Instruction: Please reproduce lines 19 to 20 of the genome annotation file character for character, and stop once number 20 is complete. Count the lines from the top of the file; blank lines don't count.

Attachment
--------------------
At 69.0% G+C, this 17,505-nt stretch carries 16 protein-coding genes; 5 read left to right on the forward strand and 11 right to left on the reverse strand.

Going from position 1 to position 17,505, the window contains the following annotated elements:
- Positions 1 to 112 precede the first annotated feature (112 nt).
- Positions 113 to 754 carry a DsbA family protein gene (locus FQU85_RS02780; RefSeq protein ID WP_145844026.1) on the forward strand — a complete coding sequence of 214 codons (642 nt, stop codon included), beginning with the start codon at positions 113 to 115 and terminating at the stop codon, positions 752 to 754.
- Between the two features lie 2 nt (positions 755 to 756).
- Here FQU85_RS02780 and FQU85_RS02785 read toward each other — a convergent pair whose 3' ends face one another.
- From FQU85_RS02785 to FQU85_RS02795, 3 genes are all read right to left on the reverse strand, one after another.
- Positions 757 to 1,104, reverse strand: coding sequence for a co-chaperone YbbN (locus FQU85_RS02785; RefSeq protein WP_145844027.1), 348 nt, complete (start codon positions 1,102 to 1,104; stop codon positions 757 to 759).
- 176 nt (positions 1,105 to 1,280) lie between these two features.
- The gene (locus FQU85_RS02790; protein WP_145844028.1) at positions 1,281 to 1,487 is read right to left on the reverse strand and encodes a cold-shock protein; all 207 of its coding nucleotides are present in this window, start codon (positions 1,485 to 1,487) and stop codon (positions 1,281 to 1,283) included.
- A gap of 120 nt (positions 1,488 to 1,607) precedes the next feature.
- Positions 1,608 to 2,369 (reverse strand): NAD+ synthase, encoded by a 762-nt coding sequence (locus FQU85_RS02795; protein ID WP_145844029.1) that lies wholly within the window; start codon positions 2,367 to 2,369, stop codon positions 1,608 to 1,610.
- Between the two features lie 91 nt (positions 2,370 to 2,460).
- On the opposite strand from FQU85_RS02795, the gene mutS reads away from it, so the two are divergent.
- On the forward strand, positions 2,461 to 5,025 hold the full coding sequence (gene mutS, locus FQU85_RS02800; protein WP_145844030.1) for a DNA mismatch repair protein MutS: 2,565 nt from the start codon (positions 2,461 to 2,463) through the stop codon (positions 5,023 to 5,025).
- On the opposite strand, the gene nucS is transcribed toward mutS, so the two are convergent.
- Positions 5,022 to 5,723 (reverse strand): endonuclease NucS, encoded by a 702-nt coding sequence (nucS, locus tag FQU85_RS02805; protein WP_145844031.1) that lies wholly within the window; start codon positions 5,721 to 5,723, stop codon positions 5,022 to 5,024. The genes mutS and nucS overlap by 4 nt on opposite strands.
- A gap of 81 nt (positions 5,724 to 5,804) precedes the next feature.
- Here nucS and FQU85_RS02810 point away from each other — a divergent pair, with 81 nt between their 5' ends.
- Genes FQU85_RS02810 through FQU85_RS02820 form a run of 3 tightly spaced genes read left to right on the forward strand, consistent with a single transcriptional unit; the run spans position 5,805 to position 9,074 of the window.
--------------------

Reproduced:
- Here nucS and FQU85_RS02810 point away from each other — a divergent pair, with 81 nt between their 5' ends.
- Genes FQU85_RS02810 through FQU85_RS02820 form a run of 3 tightly spaced genes read left to right on the forward strand, consistent with a single transcriptional unit; the run spans position 5,805 to position 9,074 of the window.